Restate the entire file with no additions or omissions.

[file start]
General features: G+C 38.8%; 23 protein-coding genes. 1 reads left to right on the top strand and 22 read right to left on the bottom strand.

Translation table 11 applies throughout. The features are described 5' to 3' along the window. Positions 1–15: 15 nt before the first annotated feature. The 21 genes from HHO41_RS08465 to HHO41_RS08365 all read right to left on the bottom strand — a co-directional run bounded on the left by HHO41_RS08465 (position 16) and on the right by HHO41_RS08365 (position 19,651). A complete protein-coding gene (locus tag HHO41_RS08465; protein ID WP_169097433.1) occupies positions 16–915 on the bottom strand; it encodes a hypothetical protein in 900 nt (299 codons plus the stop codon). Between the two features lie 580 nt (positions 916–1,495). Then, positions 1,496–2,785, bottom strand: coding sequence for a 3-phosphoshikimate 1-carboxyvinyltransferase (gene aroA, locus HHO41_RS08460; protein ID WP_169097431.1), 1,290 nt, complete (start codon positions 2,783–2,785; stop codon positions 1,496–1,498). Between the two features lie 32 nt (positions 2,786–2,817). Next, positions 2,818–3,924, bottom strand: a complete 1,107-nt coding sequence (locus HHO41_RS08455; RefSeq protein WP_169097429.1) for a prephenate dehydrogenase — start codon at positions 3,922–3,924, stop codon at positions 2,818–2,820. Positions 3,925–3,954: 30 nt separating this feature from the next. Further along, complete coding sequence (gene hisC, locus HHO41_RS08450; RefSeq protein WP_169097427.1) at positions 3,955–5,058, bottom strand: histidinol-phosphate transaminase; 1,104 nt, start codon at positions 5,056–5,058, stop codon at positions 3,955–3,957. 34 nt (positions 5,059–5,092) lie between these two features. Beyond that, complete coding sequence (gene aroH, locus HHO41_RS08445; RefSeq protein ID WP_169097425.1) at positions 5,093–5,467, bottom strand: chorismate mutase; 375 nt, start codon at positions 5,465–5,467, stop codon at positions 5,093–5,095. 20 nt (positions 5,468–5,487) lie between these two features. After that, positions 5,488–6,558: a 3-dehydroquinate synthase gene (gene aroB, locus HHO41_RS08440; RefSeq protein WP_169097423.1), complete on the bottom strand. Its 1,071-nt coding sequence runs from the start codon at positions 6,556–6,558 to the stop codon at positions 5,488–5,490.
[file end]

General features: G+C 38.8%; 23 protein-coding genes. 1 reads left to right on the top strand and 22 read right to left on the bottom strand.

Translation table 11 applies throughout. The features are described 5' to 3' along the window. Positions 1–15: 15 nt before the first annotated feature. The 21 genes from HHO41_RS08465 to HHO41_RS08365 all read right to left on the bottom strand — a co-directional run bounded on the left by HHO41_RS08465 (position 16) and on the right by HHO41_RS08365 (position 19,651). A complete protein-coding gene (locus tag HHO41_RS08465; protein ID WP_169097433.1) occupies positions 16–915 on the bottom strand; it encodes a hypothetical protein in 900 nt (299 codons plus the stop codon). Between the two features lie 580 nt (positions 916–1,495). Then, positions 1,496–2,785, bottom strand: coding sequence for a 3-phosphoshikimate 1-carboxyvinyltransferase (gene aroA, locus HHO41_RS08460; protein ID WP_169097431.1), 1,290 nt, complete (start codon positions 2,783–2,785; stop codon positions 1,496–1,498). Between the two features lie 32 nt (positions 2,786–2,817). Next, positions 2,818–3,924, bottom strand: a complete 1,107-nt coding sequence (locus HHO41_RS08455; RefSeq protein WP_169097429.1) for a prephenate dehydrogenase — start codon at positions 3,922–3,924, stop codon at positions 2,818–2,820. Positions 3,925–3,954: 30 nt separating this feature from the next. Further along, complete coding sequence (gene hisC, locus HHO41_RS08450; RefSeq protein WP_169097427.1) at positions 3,955–5,058, bottom strand: histidinol-phosphate transaminase; 1,104 nt, start codon at positions 5,056–5,058, stop codon at positions 3,955–3,957. 34 nt (positions 5,059–5,092) lie between these two features. Beyond that, complete coding sequence (gene aroH, locus HHO41_RS08445; RefSeq protein ID WP_169097425.1) at positions 5,093–5,467, bottom strand: chorismate mutase; 375 nt, start codon at positions 5,465–5,467, stop codon at positions 5,093–5,095. 20 nt (positions 5,468–5,487) lie between these two features. After that, positions 5,488–6,558: a 3-dehydroquinate synthase gene (gene aroB, locus HHO41_RS08440; RefSeq protein WP_169097423.1), complete on the bottom strand. Its 1,071-nt coding sequence runs from the start codon at positions 6,556–6,558 to the stop codon at positions 5,488–5,490.